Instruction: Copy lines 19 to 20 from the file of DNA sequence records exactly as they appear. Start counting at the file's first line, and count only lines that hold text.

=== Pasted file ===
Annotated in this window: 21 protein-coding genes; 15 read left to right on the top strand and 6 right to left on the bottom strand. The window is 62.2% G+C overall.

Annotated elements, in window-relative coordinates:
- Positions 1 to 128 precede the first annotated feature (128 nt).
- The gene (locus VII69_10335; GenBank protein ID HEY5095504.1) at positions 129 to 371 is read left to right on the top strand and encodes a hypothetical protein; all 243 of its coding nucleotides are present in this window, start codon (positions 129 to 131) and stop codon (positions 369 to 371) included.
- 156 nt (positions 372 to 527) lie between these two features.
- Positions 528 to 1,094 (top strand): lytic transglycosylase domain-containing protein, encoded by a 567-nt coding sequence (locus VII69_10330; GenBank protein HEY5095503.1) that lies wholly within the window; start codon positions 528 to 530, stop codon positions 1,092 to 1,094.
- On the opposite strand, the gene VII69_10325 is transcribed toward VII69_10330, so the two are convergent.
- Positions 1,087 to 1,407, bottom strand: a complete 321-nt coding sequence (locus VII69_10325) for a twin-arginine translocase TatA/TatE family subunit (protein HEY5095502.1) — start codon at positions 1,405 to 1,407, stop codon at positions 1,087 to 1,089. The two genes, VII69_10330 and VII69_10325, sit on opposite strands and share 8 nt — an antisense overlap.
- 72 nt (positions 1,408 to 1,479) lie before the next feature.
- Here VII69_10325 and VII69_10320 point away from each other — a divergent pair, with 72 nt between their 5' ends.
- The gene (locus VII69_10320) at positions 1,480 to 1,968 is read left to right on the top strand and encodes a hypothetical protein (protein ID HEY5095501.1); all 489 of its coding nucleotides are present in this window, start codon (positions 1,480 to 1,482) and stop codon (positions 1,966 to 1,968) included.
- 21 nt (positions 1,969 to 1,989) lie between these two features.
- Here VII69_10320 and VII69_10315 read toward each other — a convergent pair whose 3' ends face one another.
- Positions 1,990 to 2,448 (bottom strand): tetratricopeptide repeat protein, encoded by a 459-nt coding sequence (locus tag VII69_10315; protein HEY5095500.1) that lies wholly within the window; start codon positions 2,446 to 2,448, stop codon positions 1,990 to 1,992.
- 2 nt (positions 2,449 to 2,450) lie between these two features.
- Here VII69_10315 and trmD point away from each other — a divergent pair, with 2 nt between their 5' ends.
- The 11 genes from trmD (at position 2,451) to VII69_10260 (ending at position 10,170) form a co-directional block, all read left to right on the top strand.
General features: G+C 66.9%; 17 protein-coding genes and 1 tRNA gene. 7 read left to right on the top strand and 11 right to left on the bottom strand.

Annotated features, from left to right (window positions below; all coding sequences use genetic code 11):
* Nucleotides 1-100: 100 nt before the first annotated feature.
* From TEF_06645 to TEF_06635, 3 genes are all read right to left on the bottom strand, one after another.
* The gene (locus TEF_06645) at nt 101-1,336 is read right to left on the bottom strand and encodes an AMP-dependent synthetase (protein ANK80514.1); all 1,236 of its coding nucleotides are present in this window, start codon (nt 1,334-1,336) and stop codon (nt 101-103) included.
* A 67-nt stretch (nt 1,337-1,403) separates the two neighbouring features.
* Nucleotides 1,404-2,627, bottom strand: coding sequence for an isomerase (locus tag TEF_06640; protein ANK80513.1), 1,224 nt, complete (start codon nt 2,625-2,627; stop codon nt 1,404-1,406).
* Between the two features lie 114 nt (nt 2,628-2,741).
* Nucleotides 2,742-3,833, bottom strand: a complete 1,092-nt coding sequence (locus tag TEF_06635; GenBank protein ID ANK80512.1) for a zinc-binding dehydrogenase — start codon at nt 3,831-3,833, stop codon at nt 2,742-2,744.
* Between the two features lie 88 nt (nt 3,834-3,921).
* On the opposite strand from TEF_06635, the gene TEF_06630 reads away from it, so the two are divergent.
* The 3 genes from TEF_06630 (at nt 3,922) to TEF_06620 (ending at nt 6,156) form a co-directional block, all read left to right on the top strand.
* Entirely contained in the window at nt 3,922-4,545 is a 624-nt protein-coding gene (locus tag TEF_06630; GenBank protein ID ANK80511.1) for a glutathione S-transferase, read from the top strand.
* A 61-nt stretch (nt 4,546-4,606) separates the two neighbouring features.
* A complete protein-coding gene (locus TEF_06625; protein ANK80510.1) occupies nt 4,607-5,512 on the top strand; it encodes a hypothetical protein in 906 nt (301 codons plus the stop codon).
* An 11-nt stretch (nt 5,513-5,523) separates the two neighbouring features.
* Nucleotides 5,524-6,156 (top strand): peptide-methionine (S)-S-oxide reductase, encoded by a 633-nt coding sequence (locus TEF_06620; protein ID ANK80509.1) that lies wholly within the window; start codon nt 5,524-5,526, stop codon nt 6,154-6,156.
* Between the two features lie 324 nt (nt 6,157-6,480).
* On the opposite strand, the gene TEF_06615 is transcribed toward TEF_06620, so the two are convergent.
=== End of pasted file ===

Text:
Annotated features, from left to right (window positions below; all coding sequences use genetic code 11):
* Nucleotides 1-100: 100 nt before the first annotated feature.